FROM: Craig Lord
To: Don Poss
Date: Saturday, November 01, 1997 4:33 PM
Subject: Re: Membership inquiry

Hi Don Poss, Here is something you probably didn't know. When Phan Rang AB closed the unit was actually sent back to Đà Nàng under orders of the 35th. They were then put back into the 366th (which originally started at Phan Rang). This thing gets more interesting as the days go on. Thanks for the photos, I'll check them out in a couple of minutes.

I have sent Steve Ball updates to the 35th SPS K-9 page but they aren't on-line yet. I'm thinking about using my local provider and just have Steve link the page, because I'm moving faster then he can. As you know, new stuff on a web page brings people back. I have some other .jpg to download from another SPS at PR/Biên Hòa. I'll pass them on. Drop me you snail mail, I have 2 issues of Dogman I can send right away. Craig Lord, VDHA, ph 901-797-9713

FROM: Ed Case
To: Don Poss
Date: Tuesday, November 04, 1997 12:15 AM
Subject: Mixed Thank You

I was part of the "Top Dog 10" operation in the AMMO area when SSgt Jensen was KIA during the Sapper Attack. He and the person with him had just drank coffee without us in the AMMO area just about an hour before the attack. Time dims the memories of names but not the person. I had just stumbled across this web site by accident. My mixed thank you is for dedicating this page to him but has re-opened bad memories of sounds, smells, and sights. One day maybe only the good times and memories will remain. I have been told a trip to The Wall will help... who knows.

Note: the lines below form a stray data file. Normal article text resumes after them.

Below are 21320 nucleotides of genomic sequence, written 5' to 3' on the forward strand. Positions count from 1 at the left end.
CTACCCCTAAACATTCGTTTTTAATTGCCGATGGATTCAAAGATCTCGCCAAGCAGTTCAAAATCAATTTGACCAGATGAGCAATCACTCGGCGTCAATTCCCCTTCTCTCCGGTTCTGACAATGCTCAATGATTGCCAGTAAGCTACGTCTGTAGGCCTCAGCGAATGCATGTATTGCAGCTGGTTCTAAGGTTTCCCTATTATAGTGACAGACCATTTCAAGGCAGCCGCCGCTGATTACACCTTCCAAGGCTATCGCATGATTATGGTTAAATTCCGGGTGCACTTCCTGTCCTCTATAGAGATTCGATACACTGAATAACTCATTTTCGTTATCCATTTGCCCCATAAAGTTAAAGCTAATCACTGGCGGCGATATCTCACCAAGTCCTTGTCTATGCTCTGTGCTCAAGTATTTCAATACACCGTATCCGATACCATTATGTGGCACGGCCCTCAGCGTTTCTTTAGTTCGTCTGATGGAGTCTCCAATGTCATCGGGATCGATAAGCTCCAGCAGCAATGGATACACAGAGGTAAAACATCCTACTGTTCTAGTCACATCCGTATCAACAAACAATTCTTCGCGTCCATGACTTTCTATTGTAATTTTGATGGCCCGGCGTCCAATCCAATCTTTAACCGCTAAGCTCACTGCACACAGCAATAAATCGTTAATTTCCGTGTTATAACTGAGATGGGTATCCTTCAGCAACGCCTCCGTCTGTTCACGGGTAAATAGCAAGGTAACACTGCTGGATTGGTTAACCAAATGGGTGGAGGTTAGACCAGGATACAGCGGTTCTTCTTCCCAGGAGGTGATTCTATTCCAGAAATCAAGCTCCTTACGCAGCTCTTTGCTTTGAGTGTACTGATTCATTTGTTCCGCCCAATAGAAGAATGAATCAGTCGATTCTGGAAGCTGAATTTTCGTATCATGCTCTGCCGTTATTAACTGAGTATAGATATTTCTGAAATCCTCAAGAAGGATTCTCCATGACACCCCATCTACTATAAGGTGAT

SSgt L.E. Case (Casey) AF 19610039

FROM: Al Watts, Ret. TSgt
To: Don Poss
Date: Monday, May 18, 1998 6:44 PM
Subject: 366sps k9

Hi Don: My name is Al Watts, I was with the 1st sentry dog unit at Đà Nàng in 1965. I came over with TOPDOG45 in 65. Were you one of the original dog handlers or were you selected from the squadron when most of the original left and came back? I built the first kennels there at Đà Nàng and I had to give up my dog which was named Blackie [to Don Poss]. Later a TSgt Sorrells came in as Kennel Master. LTC Phillips was my Commander also. He was a find officer. I left in 1966, but I have fond memories of the k9 section at Đà Nàng. Glad to have read your article in DogMan. See you later. Al Watts TSgt (Ret)

FROM: Robert A. Lee (Racon6)
To: Don Poss
Date: Thursday, May 21, 1998
Subject: Đà Nàng K-9

Don, I doubt you remember me, but I was in the unit with you at Đà Nàng. I handled Shep, A902, who at the time was the youngest, meanest dog in the kennel. I arrived at Đà Nàng in Mar of 1965, when there were only about 30 APs at the base and we were the 6252nd APS. I cross-trained into the dogs as the TDY guys began to leave, getting Shep from a TexMex named Guzman.

Since I came from the states, I didn't know Jones very well, but was in the same hooch for a while with SSgt Jensen. I still have pictures of the truck he was driving when he was killed. I haven't been in touch with anyone from Vietnam except Philip Norwich, who handled Lucky, the biggest, friendly dog in the kennel. Philip died of a heart attack this past December 1997.